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Sunday, February 27, 2011

Concert Review: A New Baton For Mahler's Threnody

Sean Newhouse.
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Saturday night's concert at Symphony Hall featured Boston Symphony Orchestra assistant conductor Sean Newhouse leading the third of four performances of Gustav Mahler's Ninth Symphony. Mr. Newhouse is a 30-year-old American conductor, who left the Indianapolis Symphony Orchestra in 2010 to assist BSO music director James Levine. He was promoted to the podium following 11th-hour back problems that incapacitated Mr. Levine, forcing the 68-year-old maestro to cancel his appearances this weekend.

The Mahler Ninth is a dark symphony, containing forebodings of the composer's imminent death. Although it is in four movements, its atypical structure (with the slow movements coming first and last and two fast movements in the middle) presents challenges to any conductor. The outer movements required the building of long, shining bridges of sound, delicate structures of strings and wind that breathe and yearn with longing. The central scherzo and Rondo-burleske walk the line between sentiment and grotesque parody.

Mr. Newhouse proved himself up to the task on Saturday night, leading a vigorous performance that balanced the extremes of this long, difficult work. From the faltering heartbeat that starts the first movement to the final, shimmering violin figures of the last few bars, Mr. Newhouse was firmly in control of his orchestra. But the young conductor did more than just beat time--he offered his own interpretation of the work, making Mahler's last completed symphony a profound and deeply humanistic statement.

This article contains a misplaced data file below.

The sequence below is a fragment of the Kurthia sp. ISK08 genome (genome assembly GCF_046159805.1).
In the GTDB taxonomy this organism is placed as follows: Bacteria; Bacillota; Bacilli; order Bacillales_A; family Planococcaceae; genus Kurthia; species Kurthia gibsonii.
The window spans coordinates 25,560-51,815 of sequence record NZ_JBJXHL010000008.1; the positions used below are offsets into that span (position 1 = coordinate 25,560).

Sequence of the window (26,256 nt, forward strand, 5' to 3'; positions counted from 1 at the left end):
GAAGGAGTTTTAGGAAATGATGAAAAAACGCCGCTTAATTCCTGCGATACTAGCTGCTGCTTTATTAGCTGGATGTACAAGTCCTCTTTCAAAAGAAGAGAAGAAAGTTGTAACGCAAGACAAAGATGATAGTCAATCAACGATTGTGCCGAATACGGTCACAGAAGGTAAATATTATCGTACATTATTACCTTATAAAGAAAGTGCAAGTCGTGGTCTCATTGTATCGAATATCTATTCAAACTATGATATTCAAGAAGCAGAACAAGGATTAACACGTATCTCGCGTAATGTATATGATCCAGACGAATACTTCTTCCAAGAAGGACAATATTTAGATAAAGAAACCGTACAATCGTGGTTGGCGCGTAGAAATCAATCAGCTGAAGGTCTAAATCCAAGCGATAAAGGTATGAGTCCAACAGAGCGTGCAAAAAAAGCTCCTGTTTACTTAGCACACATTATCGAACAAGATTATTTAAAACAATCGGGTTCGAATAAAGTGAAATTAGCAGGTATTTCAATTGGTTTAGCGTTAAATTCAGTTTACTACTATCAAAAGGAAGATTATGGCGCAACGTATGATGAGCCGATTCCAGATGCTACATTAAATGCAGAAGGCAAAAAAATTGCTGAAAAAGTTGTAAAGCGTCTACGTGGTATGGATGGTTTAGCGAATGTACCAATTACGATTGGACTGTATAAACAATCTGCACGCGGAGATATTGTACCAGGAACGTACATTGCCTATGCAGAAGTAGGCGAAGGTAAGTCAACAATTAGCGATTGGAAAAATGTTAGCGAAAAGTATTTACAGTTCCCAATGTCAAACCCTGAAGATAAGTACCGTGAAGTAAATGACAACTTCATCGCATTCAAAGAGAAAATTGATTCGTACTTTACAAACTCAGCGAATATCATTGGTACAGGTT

Nowhere was this more apparent than in the third movement. Marked Rondo-Burleske, its bizarre structure allows Mahler to vent his rage with bitter irony. But under Mr. Newhouse, the burlesque became a subtle, almost Bach-like fugue. The theme was tossed nimbly from section to section. The entire orchestra took flight as the trumpets (led by principal Thomas Rolfs) came in to soothe the conflict, playing a warm, comforting theme. The entire orchestra took up this new theme, until a blast of brass and percussion ended the Rondo where it began.

The last Adagio expresses something far more difficult: the infinite. A heart-wrenching melody in the cellos sings out. It extends into a lengthy contemplation which includes quotes from three (and possibly four) other Mahler works. Robert Sheena's English horn offered thoughtful commentary throughout. And the harp part maintained Mahler's faltering heart-beat played by principal Jessica Zhou.

Mahler left his final thoughts to the strings, led by concertmaster Malcome Lowe. Given the late substitution on the podium, Mr. Lowe's role in the success of this performance cannot be overstated. As the great orchestra faded, brass players put down their horns, and percussionists laid their mallets to rest. All that was left were the strings, playing quiet bits of melody that quoted from Mahler's Kindertotenlieder. The great sonic space of Symphony Hall was suddenly empty of all but those thin musical threads. Mr. Newhouse slowly lowered his arms, and the piece ended in profound, reverent silence.

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